It is sad the demise of electronics as a hobby and for many of the reasons you stated.Their is no hobby level test equipment currently produced that even comes close to a hobbyist's budget, although E-Bay has some expensive but doable items still available. For personal use, I have designed most of my equipment except for scopes.The accuracy of this equipment isn't even close to todays stuff. But they do perform on a par with late '70s,early '80s HP equipment and usually to a higher degree than needed. Most have all the functionality that one would ever need.These were a joy to design and build to professional standards. They set the base to design a myriad of projects over the years so the time spent was well worth the efforts. I find that a lot of commercial products on the market today lack a few features that I would like yet have tons of features that I would never use. That and the fact that modifying them is near impossible and their dimensions may not fit my particular location still give me the incentive to "roll" my own. In a lifetime of working in all phases of electronics I have acquired a tremendous amount of parts so cost in that regard is rarely an issue. I still weigh my options of course between buying and building, but it is a good feeling to see your own design come to life and perform as expected. I do have to say that I am not into surface mount construction with their components getting increasingly smaller every year. I am a "thru hole" guy forever and when that finally dries up, my hobby days are over. Too bad as their are some marvelous ICs out there now in small outline (very small outline!).I suppose their are a fair amount of guys out their that share my feelings and I fear that when we are gone, there will be nobody left to pick up any interest in this subject. And why would they when the human hand can no longer perform functions that now require "picker & placer" machines just to mount those tiny components.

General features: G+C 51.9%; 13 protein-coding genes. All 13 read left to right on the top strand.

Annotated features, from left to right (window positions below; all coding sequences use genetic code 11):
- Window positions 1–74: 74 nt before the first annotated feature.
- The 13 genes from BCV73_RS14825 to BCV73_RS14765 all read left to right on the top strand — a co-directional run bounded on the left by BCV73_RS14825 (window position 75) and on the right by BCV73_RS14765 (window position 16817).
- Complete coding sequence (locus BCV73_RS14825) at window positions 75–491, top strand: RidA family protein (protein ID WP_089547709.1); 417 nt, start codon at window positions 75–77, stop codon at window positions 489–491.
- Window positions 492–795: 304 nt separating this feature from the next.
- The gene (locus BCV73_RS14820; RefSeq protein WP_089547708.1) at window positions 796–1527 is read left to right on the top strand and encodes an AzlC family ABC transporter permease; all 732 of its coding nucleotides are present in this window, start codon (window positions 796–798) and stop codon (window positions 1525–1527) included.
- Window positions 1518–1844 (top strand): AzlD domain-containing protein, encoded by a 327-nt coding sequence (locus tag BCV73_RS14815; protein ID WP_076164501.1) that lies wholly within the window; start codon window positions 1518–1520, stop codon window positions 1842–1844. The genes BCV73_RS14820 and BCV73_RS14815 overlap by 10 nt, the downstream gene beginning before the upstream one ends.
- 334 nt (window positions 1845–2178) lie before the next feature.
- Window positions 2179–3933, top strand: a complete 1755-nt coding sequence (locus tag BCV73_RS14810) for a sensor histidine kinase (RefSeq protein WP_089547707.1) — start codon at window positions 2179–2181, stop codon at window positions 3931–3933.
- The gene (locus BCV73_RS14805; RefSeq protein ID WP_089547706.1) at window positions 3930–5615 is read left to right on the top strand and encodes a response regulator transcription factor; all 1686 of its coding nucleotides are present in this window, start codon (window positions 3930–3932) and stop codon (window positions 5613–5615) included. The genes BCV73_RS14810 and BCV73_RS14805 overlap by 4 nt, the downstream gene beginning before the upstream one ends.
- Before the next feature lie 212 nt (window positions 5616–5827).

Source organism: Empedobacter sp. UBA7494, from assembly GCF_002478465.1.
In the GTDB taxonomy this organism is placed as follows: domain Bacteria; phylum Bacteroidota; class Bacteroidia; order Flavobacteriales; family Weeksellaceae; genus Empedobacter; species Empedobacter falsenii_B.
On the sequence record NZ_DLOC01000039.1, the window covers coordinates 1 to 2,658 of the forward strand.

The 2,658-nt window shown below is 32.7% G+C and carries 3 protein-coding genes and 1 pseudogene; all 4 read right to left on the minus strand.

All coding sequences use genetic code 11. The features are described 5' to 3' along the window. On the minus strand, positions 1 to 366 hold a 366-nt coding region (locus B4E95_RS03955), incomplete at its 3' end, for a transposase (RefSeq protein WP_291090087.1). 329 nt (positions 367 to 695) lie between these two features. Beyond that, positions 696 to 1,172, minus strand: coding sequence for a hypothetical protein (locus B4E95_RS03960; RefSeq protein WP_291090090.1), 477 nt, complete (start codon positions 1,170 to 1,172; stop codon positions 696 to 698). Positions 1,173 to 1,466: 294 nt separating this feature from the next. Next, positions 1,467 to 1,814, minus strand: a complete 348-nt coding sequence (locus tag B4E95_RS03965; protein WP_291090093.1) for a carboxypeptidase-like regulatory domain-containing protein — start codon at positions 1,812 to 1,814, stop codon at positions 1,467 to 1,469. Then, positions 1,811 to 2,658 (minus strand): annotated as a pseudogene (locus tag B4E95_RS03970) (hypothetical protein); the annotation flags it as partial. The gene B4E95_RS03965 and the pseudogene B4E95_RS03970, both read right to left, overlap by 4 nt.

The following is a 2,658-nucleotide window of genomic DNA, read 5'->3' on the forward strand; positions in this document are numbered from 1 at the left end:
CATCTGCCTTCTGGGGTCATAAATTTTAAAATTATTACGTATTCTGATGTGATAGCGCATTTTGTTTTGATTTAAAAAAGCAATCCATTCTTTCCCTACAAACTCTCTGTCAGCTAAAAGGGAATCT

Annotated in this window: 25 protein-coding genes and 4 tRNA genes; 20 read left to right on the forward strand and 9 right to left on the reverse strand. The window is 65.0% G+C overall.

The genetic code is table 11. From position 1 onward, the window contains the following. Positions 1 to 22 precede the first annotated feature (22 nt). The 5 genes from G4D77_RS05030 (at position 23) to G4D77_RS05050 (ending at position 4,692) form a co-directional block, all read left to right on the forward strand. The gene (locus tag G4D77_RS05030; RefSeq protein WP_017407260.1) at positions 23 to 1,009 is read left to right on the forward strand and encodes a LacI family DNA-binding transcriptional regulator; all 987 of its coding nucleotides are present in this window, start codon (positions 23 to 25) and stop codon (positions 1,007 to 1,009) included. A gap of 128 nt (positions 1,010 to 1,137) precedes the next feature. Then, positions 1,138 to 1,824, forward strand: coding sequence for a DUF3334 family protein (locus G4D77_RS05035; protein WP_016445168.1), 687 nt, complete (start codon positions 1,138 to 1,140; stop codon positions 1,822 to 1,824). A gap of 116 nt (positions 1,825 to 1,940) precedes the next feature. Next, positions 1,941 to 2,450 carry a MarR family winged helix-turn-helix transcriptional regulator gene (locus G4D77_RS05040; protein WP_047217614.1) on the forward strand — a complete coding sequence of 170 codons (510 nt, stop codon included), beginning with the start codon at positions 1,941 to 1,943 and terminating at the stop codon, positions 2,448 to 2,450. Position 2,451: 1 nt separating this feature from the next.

But I will say this much, starting with the vacuum tube days 'til present, it's been one hell of a ride :grin:

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frhrwa
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Re: WHERE ARE THEY?

Post by frhrwa » Tue Oct 02, 2012 7:58 am

Lenp wrote:From the forum status box today....

In total there are 7 users online :: 2 registered, 0 hidden and 5 guests (based on users active over the past 5 minutes)
Most users ever online was 303 on Sun Jul 15, 2007 3:02 am


Where are they, what has happened?
its OBUMMER censoring all of our posts.. he doesn't want anyone to "build" it themselves.. ha..
JESUS”…… don’t leave EARTH without HIM!

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Externet
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Re: WHERE ARE THEY?

Post by Externet » Mon Oct 08, 2012 11:19 am

OK. You guys that have been here since always...
Just spit those silly or not questions or subjects kept in the back of your mind to keep this enjoyable site alive, it is the forum that I feel more like within family, been about 15 years among the group that migrated several times from other defunct forums.
Currently I have no permanent internet access to come more often.

Miguel :smile:

(Just do not bring any 'rice pulling' subjects...) :shock:
- Abolish the deciBel ! -

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MicroRem
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Re: WHERE ARE THEY?

Post by MicroRem » Mon Oct 08, 2012 9:01 pm

I love this forum even if it's a little slow at times. I hate to ask stupid questions, but hey, if we all knew it all we wouldn't be here, right?


best to all,